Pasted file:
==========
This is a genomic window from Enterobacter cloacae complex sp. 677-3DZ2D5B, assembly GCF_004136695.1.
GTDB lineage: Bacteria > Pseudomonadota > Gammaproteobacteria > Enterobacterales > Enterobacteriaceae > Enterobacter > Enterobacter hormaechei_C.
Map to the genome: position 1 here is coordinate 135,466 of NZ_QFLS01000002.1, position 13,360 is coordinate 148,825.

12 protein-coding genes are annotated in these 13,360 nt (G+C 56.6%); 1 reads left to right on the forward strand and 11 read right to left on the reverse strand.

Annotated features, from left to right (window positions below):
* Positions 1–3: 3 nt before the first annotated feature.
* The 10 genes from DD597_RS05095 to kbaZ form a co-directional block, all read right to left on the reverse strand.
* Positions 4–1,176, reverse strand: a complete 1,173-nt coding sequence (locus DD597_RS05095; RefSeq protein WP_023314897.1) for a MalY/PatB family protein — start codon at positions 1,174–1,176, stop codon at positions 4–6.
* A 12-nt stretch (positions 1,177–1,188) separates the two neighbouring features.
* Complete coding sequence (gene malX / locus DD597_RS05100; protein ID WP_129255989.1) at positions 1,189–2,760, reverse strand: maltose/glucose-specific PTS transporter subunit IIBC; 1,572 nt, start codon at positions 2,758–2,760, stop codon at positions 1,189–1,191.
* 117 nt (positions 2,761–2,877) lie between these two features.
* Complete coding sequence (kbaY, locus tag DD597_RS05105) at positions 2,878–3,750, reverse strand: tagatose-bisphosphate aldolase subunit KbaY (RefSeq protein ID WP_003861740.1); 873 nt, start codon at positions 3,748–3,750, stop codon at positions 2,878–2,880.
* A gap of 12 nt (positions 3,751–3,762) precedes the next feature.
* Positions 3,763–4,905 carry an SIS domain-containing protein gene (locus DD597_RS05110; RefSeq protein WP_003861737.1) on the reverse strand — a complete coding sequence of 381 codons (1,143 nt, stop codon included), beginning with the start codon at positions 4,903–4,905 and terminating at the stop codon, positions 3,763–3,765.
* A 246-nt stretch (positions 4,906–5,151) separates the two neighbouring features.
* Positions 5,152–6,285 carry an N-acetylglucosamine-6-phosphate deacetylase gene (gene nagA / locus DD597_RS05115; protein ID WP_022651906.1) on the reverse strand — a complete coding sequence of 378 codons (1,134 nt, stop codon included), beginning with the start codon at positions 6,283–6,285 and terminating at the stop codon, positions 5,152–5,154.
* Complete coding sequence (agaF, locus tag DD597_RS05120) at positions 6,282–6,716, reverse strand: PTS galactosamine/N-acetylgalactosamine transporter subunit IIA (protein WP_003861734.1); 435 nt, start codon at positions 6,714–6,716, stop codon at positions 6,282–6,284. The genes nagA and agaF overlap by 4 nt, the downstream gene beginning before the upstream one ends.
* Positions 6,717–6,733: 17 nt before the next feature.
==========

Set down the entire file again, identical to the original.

This is a genomic window from Enterobacter cloacae complex sp. 677-3DZ2D5B, assembly GCF_004136695.1.
GTDB lineage: Bacteria > Pseudomonadota > Gammaproteobacteria > Enterobacterales > Enterobacteriaceae > Enterobacter > Enterobacter hormaechei_C.
Map to the genome: position 1 here is coordinate 135,466 of NZ_QFLS01000002.1, position 13,360 is coordinate 148,825.

12 protein-coding genes are annotated in these 13,360 nt (G+C 56.6%); 1 reads left to right on the forward strand and 11 read right to left on the reverse strand.

Annotated features, from left to right (window positions below):
* Positions 1–3: 3 nt before the first annotated feature.
* The 10 genes from DD597_RS05095 to kbaZ form a co-directional block, all read right to left on the reverse strand.
* Positions 4–1,176, reverse strand: a complete 1,173-nt coding sequence (locus DD597_RS05095; RefSeq protein WP_023314897.1) for a MalY/PatB family protein — start codon at positions 1,174–1,176, stop codon at positions 4–6.
* A 12-nt stretch (positions 1,177–1,188) separates the two neighbouring features.
* Complete coding sequence (gene malX / locus DD597_RS05100; protein ID WP_129255989.1) at positions 1,189–2,760, reverse strand: maltose/glucose-specific PTS transporter subunit IIBC; 1,572 nt, start codon at positions 2,758–2,760, stop codon at positions 1,189–1,191.
* 117 nt (positions 2,761–2,877) lie between these two features.
* Complete coding sequence (kbaY, locus tag DD597_RS05105) at positions 2,878–3,750, reverse strand: tagatose-bisphosphate aldolase subunit KbaY (RefSeq protein ID WP_003861740.1); 873 nt, start codon at positions 3,748–3,750, stop codon at positions 2,878–2,880.
* A gap of 12 nt (positions 3,751–3,762) precedes the next feature.
* Positions 3,763–4,905 carry an SIS domain-containing protein gene (locus DD597_RS05110; RefSeq protein WP_003861737.1) on the reverse strand — a complete coding sequence of 381 codons (1,143 nt, stop codon included), beginning with the start codon at positions 4,903–4,905 and terminating at the stop codon, positions 3,763–3,765.
* A 246-nt stretch (positions 4,906–5,151) separates the two neighbouring features.
* Positions 5,152–6,285 carry an N-acetylglucosamine-6-phosphate deacetylase gene (gene nagA / locus DD597_RS05115; protein ID WP_022651906.1) on the reverse strand — a complete coding sequence of 378 codons (1,134 nt, stop codon included), beginning with the start codon at positions 6,283–6,285 and terminating at the stop codon, positions 5,152–5,154.
* Complete coding sequence (agaF, locus tag DD597_RS05120) at positions 6,282–6,716, reverse strand: PTS galactosamine/N-acetylgalactosamine transporter subunit IIA (protein WP_003861734.1); 435 nt, start codon at positions 6,714–6,716, stop codon at positions 6,282–6,284. The genes nagA and agaF overlap by 4 nt, the downstream gene beginning before the upstream one ends.
* Positions 6,717–6,733: 17 nt before the next feature.